The Climate Crisis, Biodiversity, and Food Security Puzzle

The UN has issued a new report on the puzzle we must work out to combat climate change, secure food supplies, and avoid the extinction of more than a million species. It turns out that the puzzle pieces on the table are from more than one puzzle and we have to choose the right ones to build the amazing world we want for future generations—a world where the amount of greenhouse gasses in the atmosphere is declining, enough land is dedicated to food production to feed the human population, and we’re preserving enough wild spaces to support a vibrant natural world filled with wildlife and wonder.

The UN report (Special Report on Climate Change and Land) makes clear that if we focus on just one area of the puzzle at the expense of others, the finished picture we generate will be an image from a nightmare. So, we must pick the right pieces and we must do so quickly. And the pieces we choose must reinforce the kind of transformative change needed to secure a future planet that bears any semblance of the planet we know today.

The UN’s latest report focuses on Land and Climate Change and was released just three months after it issued a Global Nature Assessment (early May 2019) and less than a year after releasing the bombshell Special Report on Global Warming of 1.5 °C (early October 2018). The drumbeat is getting louder for transformative change. The Land and Climate Change report reinforces these prior reports, discussing the major stresses on our lands leading to desertification, land degradation, and food insecurity. As the Global Nature Assessment also made clear, the rate and geographic extent of significant alterations to our lands and freshwater is unprecedented in human history. Poor land management, private interests, and destructive subsidies given by governments beholden to self-interested profit seekers have led to land degradation and desertification, contributing to declines in biodiversity and ecosystem services.

For wildlife, land degradation is the leading threat to species, followed by direct exploitation (e.g., trade), climate change, pollution, and invasive species. The result is more than a million species threatened with extinction, including species critical to sustaining human life on the planet (you can’t grow many crops without pollinators!). Land degradation on its own is so bad that around 500,000 species no long have habitat sufficient to support their continued existence and they will only be saved if we not only stop destroying wild lands but also restore much land already damaged.

And the Land and Climate Change Report makes clear that a new threat is on the horizon—bad climate change mitigation plans. After the Global Warming of 1.5 °C report came out—you know, the one that said we have 12 years left to put in place the kind of transformative change that will make securing a 1.5 °C world possible—more and more people rightfully focused on the options climate change mitigators have been developing and in many cases implementing for years, like renewable energy, carbon sequestration, and nature-based carbon dioxide removal. The latter got a lot of new attention as it often focuses on the greatest carbon sucking machine in existence: trees. One recent report found that planting billions of trees would be one of the most effective and inexpensive ways to combat the climate crisis.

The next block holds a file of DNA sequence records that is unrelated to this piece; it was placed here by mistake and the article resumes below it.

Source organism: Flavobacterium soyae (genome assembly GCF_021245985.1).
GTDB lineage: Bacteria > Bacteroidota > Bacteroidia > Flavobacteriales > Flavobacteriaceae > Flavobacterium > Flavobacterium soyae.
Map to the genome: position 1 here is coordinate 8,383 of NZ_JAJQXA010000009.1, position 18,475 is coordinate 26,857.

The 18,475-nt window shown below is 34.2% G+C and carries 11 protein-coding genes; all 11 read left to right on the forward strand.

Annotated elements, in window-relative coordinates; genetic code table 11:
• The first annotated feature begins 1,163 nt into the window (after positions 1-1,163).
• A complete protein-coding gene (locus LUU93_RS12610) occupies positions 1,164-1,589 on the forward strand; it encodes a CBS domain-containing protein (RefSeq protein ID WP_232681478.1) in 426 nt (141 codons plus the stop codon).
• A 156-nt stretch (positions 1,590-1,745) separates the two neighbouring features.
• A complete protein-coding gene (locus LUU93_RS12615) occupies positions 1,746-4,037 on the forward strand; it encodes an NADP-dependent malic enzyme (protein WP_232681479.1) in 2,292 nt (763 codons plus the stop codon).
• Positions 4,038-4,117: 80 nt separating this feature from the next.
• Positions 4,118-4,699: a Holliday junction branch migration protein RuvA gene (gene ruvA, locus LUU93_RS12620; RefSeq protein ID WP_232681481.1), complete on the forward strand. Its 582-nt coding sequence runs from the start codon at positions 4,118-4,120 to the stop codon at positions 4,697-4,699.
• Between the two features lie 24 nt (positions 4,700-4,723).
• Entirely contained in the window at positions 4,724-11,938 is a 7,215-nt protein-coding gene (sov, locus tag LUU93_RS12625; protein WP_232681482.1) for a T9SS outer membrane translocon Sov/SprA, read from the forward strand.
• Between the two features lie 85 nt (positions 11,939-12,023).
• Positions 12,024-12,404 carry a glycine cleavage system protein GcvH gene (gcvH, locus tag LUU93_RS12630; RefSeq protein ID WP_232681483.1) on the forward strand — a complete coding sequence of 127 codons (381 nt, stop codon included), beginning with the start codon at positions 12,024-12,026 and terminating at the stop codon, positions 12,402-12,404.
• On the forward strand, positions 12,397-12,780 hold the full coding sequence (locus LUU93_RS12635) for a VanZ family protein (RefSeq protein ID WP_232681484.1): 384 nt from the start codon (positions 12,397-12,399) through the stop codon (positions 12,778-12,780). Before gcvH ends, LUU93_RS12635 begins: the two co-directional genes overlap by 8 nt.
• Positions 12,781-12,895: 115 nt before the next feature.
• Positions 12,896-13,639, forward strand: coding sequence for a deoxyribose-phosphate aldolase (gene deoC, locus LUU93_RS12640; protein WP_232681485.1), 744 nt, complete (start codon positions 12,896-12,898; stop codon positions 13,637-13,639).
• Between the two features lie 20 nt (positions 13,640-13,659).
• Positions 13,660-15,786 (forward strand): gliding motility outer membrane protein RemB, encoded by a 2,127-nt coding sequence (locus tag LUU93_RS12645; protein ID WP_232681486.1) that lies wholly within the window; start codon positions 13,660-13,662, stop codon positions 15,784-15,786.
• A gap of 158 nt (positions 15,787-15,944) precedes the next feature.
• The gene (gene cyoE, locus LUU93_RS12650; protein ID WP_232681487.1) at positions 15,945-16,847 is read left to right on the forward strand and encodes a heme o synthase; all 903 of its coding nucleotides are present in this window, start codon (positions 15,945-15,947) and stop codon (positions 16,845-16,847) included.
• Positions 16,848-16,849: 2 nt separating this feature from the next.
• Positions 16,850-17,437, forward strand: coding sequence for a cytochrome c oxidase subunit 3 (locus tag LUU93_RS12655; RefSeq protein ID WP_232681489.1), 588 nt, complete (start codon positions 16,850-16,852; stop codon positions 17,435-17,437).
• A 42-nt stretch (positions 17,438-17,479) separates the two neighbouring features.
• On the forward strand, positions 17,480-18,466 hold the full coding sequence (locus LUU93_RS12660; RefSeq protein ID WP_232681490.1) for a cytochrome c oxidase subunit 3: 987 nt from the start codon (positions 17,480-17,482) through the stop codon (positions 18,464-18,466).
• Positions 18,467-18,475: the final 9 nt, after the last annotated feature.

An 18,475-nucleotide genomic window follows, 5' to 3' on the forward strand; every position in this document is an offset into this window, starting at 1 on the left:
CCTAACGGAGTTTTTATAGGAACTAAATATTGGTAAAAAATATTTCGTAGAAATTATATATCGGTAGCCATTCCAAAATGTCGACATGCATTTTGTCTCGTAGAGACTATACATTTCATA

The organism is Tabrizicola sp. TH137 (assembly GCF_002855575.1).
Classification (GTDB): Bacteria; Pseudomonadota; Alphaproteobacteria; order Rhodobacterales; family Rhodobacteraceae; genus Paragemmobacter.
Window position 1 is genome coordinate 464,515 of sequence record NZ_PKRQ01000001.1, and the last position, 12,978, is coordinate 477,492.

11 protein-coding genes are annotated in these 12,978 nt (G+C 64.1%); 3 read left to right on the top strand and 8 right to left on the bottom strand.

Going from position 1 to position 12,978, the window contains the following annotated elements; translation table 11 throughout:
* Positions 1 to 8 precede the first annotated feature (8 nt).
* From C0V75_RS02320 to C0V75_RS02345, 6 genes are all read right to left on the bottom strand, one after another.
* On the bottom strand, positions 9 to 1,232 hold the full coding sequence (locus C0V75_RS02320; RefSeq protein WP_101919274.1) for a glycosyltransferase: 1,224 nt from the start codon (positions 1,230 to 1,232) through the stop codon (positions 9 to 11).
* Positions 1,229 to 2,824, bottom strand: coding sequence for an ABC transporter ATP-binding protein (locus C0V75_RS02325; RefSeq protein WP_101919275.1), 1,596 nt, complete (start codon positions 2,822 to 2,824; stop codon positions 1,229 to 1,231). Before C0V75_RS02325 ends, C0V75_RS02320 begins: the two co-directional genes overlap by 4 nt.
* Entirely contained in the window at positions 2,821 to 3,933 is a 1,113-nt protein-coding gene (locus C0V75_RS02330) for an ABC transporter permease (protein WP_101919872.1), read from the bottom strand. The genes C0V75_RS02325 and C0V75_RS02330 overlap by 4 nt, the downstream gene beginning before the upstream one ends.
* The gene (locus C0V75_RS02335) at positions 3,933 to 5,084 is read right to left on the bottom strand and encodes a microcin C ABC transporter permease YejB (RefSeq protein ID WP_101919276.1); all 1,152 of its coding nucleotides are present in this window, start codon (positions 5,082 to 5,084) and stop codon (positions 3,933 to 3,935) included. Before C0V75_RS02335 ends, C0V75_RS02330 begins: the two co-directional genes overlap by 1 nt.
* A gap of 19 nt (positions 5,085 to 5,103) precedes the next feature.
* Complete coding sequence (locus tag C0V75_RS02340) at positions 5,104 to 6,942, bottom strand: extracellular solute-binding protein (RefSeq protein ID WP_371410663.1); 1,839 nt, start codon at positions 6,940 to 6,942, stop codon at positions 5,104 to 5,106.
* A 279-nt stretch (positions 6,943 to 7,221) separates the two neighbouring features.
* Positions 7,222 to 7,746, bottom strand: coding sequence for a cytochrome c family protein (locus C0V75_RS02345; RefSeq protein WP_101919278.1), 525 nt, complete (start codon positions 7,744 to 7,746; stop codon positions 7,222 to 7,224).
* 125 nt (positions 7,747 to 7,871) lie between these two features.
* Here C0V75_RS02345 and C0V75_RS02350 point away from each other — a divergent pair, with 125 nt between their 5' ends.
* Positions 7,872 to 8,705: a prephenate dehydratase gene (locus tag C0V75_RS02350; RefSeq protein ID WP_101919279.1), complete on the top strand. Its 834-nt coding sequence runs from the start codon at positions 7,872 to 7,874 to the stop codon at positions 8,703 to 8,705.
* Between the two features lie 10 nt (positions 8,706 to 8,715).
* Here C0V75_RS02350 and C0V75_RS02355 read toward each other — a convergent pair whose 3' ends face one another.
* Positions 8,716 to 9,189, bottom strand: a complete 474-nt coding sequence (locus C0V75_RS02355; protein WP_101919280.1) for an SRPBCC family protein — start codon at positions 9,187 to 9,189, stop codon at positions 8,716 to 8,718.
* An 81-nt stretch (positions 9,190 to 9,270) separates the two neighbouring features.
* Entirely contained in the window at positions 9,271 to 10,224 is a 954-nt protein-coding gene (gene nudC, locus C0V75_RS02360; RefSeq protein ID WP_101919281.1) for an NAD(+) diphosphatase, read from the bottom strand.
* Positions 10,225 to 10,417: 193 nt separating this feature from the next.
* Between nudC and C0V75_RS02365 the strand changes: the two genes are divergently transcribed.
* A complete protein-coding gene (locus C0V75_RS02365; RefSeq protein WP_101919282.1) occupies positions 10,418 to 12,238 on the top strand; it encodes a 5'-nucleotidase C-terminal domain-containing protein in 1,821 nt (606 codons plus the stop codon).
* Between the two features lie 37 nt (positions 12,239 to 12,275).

Planting trees sounds great, but the new Land and Climate Change report rightfully says that these efforts must be well planned, or they could contribute to food insecurity, desertification, and may not provide the kind of nature restoration critical to reversing the trend in species extinctions. And the report also makes clear that none of these efforts will be successful if we don’t make different socio-economic choices. Specifically, certain socio-economic choices can reduce climate related risks to bad planning, like low population growth, reduced inequalities, low meat consumption, and better land-use regulation.

It’s the kind of transformative changes to the way we organize our economies and societies that all of the UN reports have emphasized as necessary to mitigate climate change, increase food security, and reorient ourselves around preserving wildlife, not exploiting it.

But we must act now, with no delay. Because the climate crisis is getting worse and it is increasingly going to take over as the leading driver of biodiversity loss and ecosystem collapse, making it that much harder to use existing ecosystems as a tool to mitigate climate change and restore habitats for wildlife. So let’s keep working on that puzzle, including placing the planting-billions-of-trees piece into the image, but let’s make sure they’re the right trees to support existing and future wildlife (species are relocating because of climate change) and we do it in a way that explicitly maintains ecosystem friendly and efficient (i.e., plants not meat) land uses to feed the world.

About the Authors

Zak Smith

Senior Attorney, Marine Mammals, Oceans Division, Nature Program

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